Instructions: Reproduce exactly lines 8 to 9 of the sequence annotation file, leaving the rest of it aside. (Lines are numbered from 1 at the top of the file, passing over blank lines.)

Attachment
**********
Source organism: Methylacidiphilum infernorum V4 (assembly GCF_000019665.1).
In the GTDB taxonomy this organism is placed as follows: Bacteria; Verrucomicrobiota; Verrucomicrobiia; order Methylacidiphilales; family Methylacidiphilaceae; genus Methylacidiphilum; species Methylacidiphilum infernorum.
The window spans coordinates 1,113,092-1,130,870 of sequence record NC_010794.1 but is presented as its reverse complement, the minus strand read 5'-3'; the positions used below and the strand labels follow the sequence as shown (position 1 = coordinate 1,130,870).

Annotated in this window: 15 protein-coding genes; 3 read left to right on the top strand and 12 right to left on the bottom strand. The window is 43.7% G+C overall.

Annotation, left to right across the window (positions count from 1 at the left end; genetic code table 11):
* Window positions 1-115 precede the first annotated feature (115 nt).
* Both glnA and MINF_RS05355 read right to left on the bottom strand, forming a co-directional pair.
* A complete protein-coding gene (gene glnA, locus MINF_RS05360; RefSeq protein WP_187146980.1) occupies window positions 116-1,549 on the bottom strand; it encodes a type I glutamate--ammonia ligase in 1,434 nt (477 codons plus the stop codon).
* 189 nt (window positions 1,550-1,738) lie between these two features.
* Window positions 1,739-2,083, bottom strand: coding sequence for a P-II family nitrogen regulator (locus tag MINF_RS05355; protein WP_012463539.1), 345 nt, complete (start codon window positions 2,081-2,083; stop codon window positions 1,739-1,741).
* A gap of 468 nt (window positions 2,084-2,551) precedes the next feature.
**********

* A complete protein-coding gene (gene glnA, locus MINF_RS05360; RefSeq protein WP_187146980.1) occupies window positions 116-1,549 on the bottom strand; it encodes a type I glutamate--ammonia ligase in 1,434 nt (477 codons plus the stop codon).
* 189 nt (window positions 1,550-1,738) lie between these two features.